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Studying Patient Profiles and Streamlining Care Protocols


Gregg Warshaw, MD, Medical Editor

Continuous study of the clinical and functional characteristics of the patient population that we care for is integral in providing high-quality, patient-centered care. Constant reevaluation of care protocols and processes is also a key practice for care improvement. The articles in this issue focus on increasing provider knowledge of nursing facility residents with Parkinson disease (PD) and residents at high risk for severe hypoglycemia, with an emphasis on how nurses and nurse practitioners can contribute to more effective care protocols.

PD is a neurodegenerative disease estimated to afflict approximately 1 million Americans and 10 million people worldwide, with about 60,000 new cases diagnosed every year in the United States. PD psychosis is estimated to occur in up to 60% of patients with PD over the course of their disease. Psychotic symptoms associated with PD are linked to increased dementia, caregiver burden, and mortality, and uncontrolled PD psychosis is a risk factor for premature nursing facility placement and mortality. Barbara Zarowitz, PharmD, BCPS, BCGP, FCCP, FASCP, and colleagues conducted a retrospective database analysis to evaluate the demographic, functional, and clinical characteristics of nursing facility residents with PD compared with those with PD psychosis. Their aim was to better understand the characteristics of nursing facility residents with PD psychosis to develop a profile to better inform care.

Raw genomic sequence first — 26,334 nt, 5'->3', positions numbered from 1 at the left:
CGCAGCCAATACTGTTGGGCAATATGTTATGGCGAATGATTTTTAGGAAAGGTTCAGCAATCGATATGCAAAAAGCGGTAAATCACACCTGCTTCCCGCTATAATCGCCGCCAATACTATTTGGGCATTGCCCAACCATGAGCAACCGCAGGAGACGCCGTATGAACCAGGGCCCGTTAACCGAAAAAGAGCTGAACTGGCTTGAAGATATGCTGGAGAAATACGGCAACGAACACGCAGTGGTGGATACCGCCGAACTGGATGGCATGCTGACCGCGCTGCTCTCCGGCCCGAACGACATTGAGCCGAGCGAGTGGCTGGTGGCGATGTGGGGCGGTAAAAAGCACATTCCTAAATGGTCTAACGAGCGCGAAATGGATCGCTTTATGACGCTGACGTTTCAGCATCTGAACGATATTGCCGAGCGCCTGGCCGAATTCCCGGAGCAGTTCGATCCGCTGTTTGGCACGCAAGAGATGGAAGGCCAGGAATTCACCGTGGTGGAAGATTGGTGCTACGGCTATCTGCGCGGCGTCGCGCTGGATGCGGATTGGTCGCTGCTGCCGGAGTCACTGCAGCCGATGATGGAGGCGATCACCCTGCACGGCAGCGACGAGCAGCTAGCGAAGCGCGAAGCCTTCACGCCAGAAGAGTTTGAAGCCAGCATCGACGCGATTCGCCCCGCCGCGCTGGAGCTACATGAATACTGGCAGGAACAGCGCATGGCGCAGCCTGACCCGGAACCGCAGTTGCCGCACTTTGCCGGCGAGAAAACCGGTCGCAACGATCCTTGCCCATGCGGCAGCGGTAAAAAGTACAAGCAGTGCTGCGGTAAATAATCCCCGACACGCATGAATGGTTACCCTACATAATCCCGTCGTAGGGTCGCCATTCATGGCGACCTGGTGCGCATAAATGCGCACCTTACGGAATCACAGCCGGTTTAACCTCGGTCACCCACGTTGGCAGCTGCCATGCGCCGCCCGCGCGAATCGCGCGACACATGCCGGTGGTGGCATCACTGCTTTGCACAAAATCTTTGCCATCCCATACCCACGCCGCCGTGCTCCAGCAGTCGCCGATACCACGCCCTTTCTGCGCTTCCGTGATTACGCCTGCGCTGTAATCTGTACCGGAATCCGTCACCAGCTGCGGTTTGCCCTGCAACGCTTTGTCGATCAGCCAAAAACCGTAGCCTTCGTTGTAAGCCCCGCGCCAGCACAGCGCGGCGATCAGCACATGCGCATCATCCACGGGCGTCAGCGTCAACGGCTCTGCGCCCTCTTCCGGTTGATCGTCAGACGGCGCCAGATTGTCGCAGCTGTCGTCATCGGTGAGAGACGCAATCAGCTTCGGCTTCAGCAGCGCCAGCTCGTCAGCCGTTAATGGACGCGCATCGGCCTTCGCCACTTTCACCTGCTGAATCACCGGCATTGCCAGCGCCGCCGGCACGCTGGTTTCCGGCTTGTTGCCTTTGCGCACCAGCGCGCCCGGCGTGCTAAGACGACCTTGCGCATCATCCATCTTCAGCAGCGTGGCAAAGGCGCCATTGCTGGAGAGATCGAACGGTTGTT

Hypoglycemic events can have catastrophic outcomes, including seizure, coma, long-term disability, and, if left untreated, death. The Joint Commission recognizes the value of nurse-driven standing orders in promoting patient outcomes. In their quality improvement project, Carol L Delville, PhD, APRN, ACNS-BC, and colleagues sought to determine whether a protocol with a standing order for injectable glucagon and appropriate aftercare to treat severe hypoglycemia in residents at a central Texas long-term care facility could reduce the utilization of external health care resources over a 3-month period compared with a 3-month baseline. 

Finally, the LTC GPS column in this issue elaborates on the growing role of advanced practice registered nurses (APRN) in health care. With the current projections for physician shortages, APRNs may be a solution to help fill the gap. In their column that first appeared online in the June 2019 digital issue, Matthew Pakizegee, PharmD, MS, and Richard G Stefanacci, DO, MGH, MBA, AGSF, CMD, discuss how APRNs can bring much value to care processes in LTC.

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